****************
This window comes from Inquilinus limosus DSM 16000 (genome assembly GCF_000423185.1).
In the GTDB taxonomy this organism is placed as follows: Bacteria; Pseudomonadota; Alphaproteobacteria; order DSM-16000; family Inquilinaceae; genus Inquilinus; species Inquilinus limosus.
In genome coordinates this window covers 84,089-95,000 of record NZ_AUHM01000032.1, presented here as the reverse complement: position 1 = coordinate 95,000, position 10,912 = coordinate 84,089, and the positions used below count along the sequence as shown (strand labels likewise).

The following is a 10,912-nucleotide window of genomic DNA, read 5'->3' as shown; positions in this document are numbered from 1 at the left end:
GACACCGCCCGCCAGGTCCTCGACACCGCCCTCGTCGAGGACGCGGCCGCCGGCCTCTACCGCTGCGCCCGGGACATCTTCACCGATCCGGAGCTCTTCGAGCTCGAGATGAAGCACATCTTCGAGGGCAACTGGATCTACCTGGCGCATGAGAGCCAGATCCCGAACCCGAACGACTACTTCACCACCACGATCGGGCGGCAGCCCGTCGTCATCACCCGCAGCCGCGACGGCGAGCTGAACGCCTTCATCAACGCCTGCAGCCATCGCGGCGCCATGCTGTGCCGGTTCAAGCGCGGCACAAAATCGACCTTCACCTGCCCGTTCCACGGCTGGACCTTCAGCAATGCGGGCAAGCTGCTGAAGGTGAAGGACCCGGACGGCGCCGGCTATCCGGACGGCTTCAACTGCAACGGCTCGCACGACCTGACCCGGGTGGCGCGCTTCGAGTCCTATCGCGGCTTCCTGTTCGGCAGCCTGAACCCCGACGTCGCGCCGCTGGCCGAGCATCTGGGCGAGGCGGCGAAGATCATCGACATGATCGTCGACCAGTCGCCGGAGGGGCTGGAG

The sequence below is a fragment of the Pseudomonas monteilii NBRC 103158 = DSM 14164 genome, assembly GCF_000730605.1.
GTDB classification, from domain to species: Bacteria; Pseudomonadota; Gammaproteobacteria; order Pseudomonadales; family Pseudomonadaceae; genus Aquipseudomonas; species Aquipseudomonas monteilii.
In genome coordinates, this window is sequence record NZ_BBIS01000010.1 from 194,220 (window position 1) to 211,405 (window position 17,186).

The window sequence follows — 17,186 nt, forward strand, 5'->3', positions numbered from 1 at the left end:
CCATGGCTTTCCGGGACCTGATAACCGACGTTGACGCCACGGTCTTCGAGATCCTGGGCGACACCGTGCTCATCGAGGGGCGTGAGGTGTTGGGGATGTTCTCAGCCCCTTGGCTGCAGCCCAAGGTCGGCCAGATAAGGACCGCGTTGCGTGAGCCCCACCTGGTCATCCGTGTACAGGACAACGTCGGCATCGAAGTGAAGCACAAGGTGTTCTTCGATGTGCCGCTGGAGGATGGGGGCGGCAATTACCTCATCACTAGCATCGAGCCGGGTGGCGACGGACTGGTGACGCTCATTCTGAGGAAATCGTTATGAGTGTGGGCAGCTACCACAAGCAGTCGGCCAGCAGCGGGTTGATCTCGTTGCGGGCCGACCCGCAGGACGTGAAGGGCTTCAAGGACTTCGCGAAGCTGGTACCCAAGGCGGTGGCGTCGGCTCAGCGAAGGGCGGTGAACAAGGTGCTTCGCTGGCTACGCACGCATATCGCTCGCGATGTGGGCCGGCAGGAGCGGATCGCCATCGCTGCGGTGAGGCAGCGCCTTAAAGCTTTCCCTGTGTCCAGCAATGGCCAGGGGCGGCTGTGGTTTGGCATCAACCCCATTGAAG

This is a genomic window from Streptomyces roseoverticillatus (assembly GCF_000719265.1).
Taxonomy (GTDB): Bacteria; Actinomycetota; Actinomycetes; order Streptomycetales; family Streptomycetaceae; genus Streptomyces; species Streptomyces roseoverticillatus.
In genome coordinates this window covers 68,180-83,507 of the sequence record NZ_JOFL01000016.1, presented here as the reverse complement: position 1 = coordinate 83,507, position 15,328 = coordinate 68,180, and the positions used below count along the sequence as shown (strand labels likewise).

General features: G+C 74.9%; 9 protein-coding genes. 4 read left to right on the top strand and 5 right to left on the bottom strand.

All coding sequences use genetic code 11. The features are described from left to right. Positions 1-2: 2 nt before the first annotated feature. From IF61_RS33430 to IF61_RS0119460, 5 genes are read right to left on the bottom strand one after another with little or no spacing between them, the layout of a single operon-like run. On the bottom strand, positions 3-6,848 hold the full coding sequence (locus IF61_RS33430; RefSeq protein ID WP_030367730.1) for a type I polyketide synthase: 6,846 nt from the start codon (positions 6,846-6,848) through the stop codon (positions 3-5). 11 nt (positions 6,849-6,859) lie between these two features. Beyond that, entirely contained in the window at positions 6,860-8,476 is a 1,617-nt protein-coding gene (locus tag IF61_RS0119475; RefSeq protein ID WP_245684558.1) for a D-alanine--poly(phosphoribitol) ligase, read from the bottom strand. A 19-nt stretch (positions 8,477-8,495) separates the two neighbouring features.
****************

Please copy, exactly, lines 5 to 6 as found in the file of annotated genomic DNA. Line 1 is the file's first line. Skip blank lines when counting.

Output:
GACACCGCCCGCCAGGTCCTCGACACCGCCCTCGTCGAGGACGCGGCCGCCGGCCTCTACCGCTGCGCCCGGGACATCTTCACCGATCCGGAGCTCTTCGAGCTCGAGATGAAGCACATCTTCGAGGGCAACTGGATCTACCTGGCGCATGAGAGCCAGATCCCGAACCCGAACGACTACTTCACCACCACGATCGGGCGGCAGCCCGTCGTCATCACCCGCAGCCGCGACGGCGAGCTGAACGCCTTCATCAACGCCTGCAGCCATCGCGGCGCCATGCTGTGCCGGTTCAAGCGCGGCACAAAATCGACCTTCACCTGCCCGTTCCACGGCTGGACCTTCAGCAATGCGGGCAAGCTGCTGAAGGTGAAGGACCCGGACGGCGCCGGCTATCCGGACGGCTTCAACTGCAACGGCTCGCACGACCTGACCCGGGTGGCGCGCTTCGAGTCCTATCGCGGCTTCCTGTTCGGCAGCCTGAACCCCGACGTCGCGCCGCTGGCCGAGCATCTGGGCGAGGCGGCGAAGATCATCGACATGATCGTCGACCAGTCGCCGGAGGGGCTGGAG

The sequence below is a fragment of the Pseudomonas monteilii NBRC 103158 = DSM 14164 genome, assembly GCF_000730605.1.